First, judges take a look at whether or not your gymnast has followed rules of attendance. Each meet may have a different dress code, but most typically, associations will ask that long hair be tied back close to head, that jewelry be removed, and that all clothing that may prove a safety issue be removed. If your gymnast is not in accordance with these rules, his or her participation may be interrupted until issue can be resolved. Barring that, judges’ rating is based entirely upon gymnastic performance. Since there are so many different kinds of gymnastics, we’ll just give you basics in common to all of them.
The next category judges usually look at is overall difficulty. In other words, if your gymnast is attempting a more advanced routine, then he or she will start off with more points than someone who is attempting a beginner’s routine. The more somersaults, vaults, flips, and so forth used, better chance of a good score; also, more difficult a position he or she uses for somersaults (piked or straight versus tucked), higher difficulty rating will be. Also, consideration is given to gymnast who makes use of more complex movements (usually termed ‘segments’ or ‘elements’); these are typically looked at in terms of degrees (180, 360, etc). The more twists and turns a gymnast does, more complicated routine.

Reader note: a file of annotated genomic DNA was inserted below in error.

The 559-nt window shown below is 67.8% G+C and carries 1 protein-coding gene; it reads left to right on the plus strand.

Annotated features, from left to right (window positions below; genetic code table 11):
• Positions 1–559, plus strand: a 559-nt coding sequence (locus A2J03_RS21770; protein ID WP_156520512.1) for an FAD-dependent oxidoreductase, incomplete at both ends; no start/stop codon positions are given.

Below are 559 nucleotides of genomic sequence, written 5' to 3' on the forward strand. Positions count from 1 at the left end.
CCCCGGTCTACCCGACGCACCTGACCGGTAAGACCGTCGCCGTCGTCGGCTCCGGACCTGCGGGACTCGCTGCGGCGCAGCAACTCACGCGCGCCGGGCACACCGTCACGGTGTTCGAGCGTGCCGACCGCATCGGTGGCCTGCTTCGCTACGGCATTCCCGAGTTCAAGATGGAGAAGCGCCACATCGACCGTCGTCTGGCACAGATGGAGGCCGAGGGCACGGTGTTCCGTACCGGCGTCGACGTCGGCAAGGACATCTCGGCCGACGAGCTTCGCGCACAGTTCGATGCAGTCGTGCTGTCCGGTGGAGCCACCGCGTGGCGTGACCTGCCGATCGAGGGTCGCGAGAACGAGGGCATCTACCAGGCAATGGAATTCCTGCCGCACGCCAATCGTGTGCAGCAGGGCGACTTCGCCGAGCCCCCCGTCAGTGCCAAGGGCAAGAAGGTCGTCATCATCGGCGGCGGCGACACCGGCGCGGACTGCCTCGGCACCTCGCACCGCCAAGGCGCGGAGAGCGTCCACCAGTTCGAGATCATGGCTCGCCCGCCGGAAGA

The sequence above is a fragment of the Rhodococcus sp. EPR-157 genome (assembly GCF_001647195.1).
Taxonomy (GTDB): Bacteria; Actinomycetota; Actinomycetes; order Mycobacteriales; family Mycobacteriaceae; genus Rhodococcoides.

Beyond complexity, judges look at execution. Something that is full of twists and turns and poorly executed will score lower than something that is simpler but perfectly executed. The criteria for measuring this aspect of gymnastics include stability (Did he or she waver in terminus of segment? Did he or she take an extra step or falter with any element?) and landings (Did he or she stumble? Did he or she hold position for no less than three seconds at end of routine?). Instability in any part of a routine can be disastrous - not only in terms of judging, but, indeed, in terms of safety. Most gymnasts learn, with time, to be very measured and precise. If they stumble when coming to a stop, they appear not to have last bit of polish that gives their routine extra ‘oomph’ it needs to pass with judges. Then, of course, if a gymnast doesn’t hold typical arms-up final position for more than three seconds at end of routine, points are deducted. These are just things to keep in mind.